The Blog Tour, My Writing Process

Theo dictates when I take a break!
Thanks to my friend and fellow author Lynne Kennedy for inviting me to participate in this new blog tour. It’s kind of like a virtual studio open house tour. I’ve not yet met Lynne in person, but we talk online and discuss historical fiction, the process and dogs. She has also given me a lot of information about the process involved in self-publishing using Amazon. 

But before I get sidetracked here is my contribution to the tour. 

I’m currently working on a work-for-hire screenplay project for a client with a great idea. That’s about all I’m allowed to say about that. Hopefully he’ll be able to sell it so I can talk about it. I’m also working on a historical fiction novel for teens set in WWII Strasbourg, France (well it’s France now, it wasn’t then). And I’m editing my novel “Out in the Dark” with the idea of self-publishing it. That decision kind of depends on where this feud between Hachette Book Group and Amazon goes. 

Those of you who have read my novella “Tales from the Fountain Pen” will have some idea of what I mean when I say that one of the main differences in my stories is the emotional component. A sense of feeling what the characters are feeling and making an at times difficult era very real, making you feel like you are there. Often my characters are quite ordinary people who find themselves in extraordinary circumstances and having to make difficult choices, not only for themselves, but choices that will affect others. 

I’m not so sure I have an actual process at this point. It’s really about showing up and sitting down at the computer every day. Most of my stories or books start with either an idea, or simply the first line. There are times when I’m playing with a thought or feeling and trying to figure out how to put it into words. From there the story either flows or it doesn’t, if it doesn’t it goes away for a while till some other time. Sometimes I start handwriting a story because the very act of writing by hand stimulate a different part of the brain than typing does.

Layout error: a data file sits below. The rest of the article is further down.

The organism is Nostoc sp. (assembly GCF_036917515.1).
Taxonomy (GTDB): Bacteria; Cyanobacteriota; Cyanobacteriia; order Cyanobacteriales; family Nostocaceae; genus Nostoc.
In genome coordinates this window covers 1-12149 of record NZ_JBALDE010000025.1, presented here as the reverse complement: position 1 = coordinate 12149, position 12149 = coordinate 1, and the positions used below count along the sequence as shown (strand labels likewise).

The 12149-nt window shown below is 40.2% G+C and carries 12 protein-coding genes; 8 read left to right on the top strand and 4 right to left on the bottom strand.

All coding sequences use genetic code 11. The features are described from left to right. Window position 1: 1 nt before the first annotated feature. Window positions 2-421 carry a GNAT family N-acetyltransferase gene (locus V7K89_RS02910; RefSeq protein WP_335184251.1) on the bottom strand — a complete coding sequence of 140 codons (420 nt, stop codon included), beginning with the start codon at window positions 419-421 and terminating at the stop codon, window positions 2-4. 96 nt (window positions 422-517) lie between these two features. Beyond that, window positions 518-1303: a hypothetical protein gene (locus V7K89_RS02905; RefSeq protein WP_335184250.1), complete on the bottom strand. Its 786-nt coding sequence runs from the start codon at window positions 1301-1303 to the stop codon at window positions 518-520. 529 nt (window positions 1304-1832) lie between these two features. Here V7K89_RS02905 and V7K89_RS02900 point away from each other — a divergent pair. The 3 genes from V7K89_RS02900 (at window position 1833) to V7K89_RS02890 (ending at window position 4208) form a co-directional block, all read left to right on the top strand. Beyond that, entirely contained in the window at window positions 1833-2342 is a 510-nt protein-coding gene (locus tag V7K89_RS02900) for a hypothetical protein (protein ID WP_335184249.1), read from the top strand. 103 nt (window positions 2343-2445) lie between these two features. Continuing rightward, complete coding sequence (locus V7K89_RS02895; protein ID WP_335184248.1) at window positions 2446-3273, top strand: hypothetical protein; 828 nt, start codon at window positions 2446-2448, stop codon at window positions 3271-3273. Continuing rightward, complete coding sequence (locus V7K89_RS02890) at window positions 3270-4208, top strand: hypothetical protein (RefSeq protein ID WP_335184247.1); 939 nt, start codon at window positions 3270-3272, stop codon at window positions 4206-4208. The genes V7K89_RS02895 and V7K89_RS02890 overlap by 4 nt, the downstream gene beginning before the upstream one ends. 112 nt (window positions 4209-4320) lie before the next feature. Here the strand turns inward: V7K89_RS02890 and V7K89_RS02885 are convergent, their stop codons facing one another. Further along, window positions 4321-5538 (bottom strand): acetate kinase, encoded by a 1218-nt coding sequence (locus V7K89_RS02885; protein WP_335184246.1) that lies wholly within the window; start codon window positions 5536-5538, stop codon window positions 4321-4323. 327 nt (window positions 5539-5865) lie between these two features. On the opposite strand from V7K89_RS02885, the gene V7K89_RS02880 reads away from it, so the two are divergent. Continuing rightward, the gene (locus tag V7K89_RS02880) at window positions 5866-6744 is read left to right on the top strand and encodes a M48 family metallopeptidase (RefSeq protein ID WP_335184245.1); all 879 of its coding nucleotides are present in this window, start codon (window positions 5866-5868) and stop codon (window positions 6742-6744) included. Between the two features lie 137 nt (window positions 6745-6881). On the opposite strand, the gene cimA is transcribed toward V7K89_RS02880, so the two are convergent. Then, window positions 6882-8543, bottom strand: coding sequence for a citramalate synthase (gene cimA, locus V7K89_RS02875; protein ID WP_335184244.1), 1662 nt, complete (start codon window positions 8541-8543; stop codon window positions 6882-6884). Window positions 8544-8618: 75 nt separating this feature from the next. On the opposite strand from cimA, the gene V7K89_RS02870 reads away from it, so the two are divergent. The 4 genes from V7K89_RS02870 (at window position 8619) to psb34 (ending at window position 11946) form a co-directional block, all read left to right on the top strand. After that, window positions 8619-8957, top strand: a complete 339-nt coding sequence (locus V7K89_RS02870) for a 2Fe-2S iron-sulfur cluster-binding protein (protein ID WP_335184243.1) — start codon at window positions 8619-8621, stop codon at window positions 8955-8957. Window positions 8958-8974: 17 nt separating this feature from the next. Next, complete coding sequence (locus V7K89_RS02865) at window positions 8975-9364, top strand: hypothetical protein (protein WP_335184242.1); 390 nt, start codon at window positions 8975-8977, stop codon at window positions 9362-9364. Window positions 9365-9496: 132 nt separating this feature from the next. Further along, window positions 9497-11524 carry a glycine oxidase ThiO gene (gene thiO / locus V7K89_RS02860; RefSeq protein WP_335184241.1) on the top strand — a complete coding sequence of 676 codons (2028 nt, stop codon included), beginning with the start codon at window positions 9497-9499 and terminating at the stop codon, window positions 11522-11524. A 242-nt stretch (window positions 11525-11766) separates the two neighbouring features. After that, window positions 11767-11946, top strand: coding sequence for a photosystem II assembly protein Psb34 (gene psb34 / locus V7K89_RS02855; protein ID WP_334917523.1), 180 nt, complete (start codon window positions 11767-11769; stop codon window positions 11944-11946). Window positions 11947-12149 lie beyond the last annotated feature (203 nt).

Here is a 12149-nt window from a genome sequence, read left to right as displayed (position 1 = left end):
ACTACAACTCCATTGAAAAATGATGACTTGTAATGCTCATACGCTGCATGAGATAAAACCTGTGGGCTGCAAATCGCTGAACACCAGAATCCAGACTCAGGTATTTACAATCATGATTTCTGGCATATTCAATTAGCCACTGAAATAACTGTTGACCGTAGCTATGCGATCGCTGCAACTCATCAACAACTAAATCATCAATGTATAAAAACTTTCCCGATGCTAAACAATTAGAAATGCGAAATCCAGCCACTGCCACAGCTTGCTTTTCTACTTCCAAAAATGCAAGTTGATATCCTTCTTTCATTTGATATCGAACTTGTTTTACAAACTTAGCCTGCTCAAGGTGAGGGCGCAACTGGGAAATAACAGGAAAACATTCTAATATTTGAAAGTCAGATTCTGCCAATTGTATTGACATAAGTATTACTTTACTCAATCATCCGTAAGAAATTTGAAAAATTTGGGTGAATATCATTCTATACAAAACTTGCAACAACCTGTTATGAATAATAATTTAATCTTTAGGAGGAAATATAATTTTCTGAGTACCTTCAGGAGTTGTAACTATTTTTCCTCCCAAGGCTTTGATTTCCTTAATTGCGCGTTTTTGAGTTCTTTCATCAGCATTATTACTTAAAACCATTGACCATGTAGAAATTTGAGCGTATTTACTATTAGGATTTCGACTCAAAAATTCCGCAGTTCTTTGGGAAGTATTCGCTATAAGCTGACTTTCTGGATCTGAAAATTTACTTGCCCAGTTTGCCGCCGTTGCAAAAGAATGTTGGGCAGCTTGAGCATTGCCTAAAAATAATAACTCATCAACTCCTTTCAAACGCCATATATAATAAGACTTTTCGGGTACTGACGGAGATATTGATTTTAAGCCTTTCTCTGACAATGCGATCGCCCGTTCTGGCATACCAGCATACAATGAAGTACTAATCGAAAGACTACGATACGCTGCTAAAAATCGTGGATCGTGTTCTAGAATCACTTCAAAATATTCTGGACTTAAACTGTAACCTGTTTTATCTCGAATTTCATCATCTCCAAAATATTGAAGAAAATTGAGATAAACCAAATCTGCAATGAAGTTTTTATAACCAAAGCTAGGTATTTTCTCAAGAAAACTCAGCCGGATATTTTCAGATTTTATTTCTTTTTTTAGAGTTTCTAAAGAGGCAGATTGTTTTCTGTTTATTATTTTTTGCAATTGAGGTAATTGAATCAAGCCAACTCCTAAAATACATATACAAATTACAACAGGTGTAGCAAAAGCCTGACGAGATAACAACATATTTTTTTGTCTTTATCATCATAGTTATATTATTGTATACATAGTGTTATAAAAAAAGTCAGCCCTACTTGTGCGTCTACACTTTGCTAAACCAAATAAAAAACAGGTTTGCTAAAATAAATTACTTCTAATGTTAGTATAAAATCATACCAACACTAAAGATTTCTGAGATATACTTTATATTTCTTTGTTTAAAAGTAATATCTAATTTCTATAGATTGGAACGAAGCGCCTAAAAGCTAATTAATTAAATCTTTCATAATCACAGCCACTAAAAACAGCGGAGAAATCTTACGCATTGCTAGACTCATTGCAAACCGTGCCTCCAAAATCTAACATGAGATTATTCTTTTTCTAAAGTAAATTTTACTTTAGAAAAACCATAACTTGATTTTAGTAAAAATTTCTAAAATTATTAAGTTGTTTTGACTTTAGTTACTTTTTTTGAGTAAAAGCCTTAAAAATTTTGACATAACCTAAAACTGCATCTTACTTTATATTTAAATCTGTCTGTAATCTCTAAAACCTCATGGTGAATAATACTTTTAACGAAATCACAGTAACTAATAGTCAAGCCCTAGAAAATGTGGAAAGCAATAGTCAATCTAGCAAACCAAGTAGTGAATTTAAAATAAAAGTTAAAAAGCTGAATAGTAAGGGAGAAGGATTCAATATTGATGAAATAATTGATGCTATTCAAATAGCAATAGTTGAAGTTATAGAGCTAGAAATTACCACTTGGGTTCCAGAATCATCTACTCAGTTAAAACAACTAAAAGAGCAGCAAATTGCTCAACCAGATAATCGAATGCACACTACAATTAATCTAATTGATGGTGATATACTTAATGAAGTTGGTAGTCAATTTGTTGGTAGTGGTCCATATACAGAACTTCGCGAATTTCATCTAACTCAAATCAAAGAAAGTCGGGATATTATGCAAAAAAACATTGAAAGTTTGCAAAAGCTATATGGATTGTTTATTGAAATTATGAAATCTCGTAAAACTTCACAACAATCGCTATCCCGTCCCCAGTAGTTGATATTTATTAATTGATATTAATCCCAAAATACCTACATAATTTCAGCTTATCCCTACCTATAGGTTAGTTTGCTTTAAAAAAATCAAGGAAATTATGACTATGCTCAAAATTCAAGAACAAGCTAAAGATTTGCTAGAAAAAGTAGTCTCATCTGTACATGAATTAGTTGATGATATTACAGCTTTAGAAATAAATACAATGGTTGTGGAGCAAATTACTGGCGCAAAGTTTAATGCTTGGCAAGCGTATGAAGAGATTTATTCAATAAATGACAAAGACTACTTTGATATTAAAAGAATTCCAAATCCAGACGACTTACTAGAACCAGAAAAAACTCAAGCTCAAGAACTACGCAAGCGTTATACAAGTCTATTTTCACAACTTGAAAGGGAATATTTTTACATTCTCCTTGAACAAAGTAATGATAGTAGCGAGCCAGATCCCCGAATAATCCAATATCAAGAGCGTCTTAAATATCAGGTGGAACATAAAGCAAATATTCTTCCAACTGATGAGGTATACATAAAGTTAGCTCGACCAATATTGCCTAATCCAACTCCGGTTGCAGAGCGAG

But if you want me to get technical on what my writing day looks like:
After the morning chores such as driving off-spring to school & walking the dog & feeding the cats then letting them out, letting them in and maybe letting them out again, I’ll make a large cup of tea and fire up my laptop. 
First there is the pure and unadulterated pleasure of reading an email from a very dear friend overseas, then a quick check of the news headlines - why is it always bad news? - and after these morning rituals I get to work until lunch time. After lunch I’ll work some more, often there’s a translation that’s due in that time too so I’ll take a break and work on that. The change in work can help refresh the writing, and the rewriting, and the editing and polishing. 

UP NEXT:  And now I hand you off to another one of my writing friends, Richard Hardie of the Temporal Detective Agency series fame, all the way in England.